I am drawn to writing delayed coming-of-age stories, partially because I think that's the new norm (millennials can attest to that) and also because I relate. What's also interesting to me is that kids are transitioning into full adults later and later, as they explore the countless paths available. It's easy to get overwhelmed and paralyzed by too many choices and not know which way to turn. There's a moment for most of us in our twenties when we feel lost and upset and like we're not sure how to move forward. I can remember that feeling viscerally. I personally grew up in a family full of artists who all seemed to understand their passions from birth. I was less sure -- my path was less clear -- and figuring out what my life should look like was really fraught and difficult. There were many tearful nights.
I wanted to explore that experience and tell that story, one to which so many people can relate. It's the story of searching in the face of confusion. It's the story of finding that core identity.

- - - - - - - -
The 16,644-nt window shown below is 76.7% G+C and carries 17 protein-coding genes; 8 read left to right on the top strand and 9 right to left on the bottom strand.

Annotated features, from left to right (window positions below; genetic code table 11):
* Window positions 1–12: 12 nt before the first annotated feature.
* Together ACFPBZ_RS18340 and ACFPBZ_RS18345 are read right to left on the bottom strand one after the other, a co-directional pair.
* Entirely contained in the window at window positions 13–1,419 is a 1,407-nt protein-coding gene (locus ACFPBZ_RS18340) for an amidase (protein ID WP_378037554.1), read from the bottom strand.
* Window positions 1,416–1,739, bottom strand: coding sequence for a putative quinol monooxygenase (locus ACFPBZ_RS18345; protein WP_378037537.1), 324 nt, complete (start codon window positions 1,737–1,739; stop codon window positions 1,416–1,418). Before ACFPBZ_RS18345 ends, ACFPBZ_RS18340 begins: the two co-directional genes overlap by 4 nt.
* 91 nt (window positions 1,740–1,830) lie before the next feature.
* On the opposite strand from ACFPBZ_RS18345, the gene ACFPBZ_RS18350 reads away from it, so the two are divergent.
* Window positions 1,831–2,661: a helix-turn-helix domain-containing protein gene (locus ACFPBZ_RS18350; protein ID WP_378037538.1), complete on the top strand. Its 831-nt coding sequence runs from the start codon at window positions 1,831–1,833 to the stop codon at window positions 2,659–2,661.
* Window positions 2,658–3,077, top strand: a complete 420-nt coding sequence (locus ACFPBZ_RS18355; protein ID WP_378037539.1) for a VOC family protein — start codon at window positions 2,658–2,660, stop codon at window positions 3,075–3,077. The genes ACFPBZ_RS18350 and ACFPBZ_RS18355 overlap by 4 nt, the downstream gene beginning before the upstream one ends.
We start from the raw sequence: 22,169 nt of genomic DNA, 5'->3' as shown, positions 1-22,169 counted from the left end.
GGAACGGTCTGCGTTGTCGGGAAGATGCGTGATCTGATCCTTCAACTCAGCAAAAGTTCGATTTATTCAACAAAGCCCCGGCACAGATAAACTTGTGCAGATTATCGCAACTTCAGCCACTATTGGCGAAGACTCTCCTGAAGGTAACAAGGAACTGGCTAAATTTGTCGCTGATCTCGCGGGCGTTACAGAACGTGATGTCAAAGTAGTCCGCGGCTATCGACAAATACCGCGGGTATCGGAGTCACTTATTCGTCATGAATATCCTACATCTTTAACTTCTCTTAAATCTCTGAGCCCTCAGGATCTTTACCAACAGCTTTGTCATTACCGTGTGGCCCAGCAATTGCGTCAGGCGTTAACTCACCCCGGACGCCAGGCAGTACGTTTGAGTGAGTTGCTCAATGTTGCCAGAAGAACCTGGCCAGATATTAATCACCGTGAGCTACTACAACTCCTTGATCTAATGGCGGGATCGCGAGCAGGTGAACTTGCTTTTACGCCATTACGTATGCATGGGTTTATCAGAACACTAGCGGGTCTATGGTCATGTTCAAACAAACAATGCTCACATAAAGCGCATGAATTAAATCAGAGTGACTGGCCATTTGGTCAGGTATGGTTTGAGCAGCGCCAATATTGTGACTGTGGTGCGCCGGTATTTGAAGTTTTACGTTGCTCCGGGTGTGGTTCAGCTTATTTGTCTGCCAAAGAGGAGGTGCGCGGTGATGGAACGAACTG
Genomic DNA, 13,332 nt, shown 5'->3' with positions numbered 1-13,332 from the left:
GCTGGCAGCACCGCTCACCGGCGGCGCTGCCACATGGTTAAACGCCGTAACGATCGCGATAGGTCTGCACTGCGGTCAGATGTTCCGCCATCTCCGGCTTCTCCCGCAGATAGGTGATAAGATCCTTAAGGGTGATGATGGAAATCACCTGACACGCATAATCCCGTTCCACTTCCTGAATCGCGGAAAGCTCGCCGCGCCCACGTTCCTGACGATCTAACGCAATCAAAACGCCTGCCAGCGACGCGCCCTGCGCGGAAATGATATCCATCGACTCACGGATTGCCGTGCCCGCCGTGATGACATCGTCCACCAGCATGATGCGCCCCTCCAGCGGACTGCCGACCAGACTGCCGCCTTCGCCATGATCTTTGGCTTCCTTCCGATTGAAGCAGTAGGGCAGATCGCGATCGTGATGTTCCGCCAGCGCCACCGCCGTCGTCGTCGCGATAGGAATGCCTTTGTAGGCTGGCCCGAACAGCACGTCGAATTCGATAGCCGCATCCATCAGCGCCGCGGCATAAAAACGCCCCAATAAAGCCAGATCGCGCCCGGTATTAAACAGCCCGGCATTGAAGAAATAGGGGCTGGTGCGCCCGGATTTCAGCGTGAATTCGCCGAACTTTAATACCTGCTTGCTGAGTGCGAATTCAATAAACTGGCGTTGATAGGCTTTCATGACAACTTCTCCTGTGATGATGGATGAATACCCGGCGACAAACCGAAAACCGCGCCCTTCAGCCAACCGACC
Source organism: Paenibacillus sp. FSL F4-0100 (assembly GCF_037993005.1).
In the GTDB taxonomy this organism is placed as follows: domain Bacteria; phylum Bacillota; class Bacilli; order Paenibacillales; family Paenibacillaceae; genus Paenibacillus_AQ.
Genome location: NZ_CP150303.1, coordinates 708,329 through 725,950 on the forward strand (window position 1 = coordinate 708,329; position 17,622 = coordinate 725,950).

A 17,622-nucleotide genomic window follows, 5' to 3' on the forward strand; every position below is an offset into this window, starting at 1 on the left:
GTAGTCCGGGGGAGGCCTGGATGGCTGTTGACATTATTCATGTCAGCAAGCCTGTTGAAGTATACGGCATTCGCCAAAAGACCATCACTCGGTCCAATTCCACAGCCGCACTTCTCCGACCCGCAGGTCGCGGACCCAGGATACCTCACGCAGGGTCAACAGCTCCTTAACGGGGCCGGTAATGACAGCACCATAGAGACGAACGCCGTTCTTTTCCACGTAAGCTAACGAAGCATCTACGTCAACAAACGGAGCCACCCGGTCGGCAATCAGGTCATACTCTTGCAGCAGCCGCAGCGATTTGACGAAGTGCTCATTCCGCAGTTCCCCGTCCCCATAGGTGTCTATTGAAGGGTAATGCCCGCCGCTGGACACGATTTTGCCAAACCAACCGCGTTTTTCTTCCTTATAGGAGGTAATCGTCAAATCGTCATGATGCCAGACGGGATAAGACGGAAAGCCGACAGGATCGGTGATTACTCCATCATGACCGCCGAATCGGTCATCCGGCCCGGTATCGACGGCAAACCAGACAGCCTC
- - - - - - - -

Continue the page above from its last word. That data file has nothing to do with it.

But also, at every age, we are faced with both anticipated and unexpected changes (births, deaths, new relationships, divorces, job shifts, moves, emotional turmoil) and then inevitable growing pains. The question is whether we're ready to move forward or feel more comfortable retreating into the past. I've come to think of all those transitions as moments of coming-of-age -- again and again. So the book is really about that universal feeling of disorientation.
7. If people can only buy one book this month, why should it be yours?
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